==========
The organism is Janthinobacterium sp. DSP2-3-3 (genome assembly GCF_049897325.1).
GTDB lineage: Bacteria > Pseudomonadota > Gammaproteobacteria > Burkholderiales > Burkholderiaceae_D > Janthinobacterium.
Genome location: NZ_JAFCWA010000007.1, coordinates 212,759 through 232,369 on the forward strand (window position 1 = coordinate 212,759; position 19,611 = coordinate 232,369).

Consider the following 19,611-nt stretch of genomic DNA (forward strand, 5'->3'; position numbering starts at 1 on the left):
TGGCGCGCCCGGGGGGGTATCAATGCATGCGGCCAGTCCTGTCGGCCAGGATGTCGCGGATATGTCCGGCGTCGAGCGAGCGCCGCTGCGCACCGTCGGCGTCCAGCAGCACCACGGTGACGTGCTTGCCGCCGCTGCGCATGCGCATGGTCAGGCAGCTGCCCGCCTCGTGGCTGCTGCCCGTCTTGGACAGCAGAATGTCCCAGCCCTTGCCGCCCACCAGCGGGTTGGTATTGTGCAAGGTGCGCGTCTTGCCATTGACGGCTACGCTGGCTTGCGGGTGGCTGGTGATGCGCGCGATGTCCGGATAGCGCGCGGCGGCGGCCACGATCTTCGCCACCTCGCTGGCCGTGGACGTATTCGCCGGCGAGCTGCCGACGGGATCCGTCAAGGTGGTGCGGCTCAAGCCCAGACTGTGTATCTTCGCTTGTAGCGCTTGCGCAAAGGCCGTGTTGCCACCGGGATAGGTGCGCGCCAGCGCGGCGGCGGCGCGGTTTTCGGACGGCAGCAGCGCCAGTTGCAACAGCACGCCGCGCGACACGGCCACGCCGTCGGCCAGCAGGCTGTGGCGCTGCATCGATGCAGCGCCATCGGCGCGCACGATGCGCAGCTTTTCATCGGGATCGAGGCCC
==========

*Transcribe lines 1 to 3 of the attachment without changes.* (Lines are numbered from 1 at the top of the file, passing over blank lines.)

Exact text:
The organism is Janthinobacterium sp. DSP2-3-3 (genome assembly GCF_049897325.1).
GTDB lineage: Bacteria > Pseudomonadota > Gammaproteobacteria > Burkholderiales > Burkholderiaceae_D > Janthinobacterium.
Genome location: NZ_JAFCWA010000007.1, coordinates 212,759 through 232,369 on the forward strand (window position 1 = coordinate 212,759; position 19,611 = coordinate 232,369).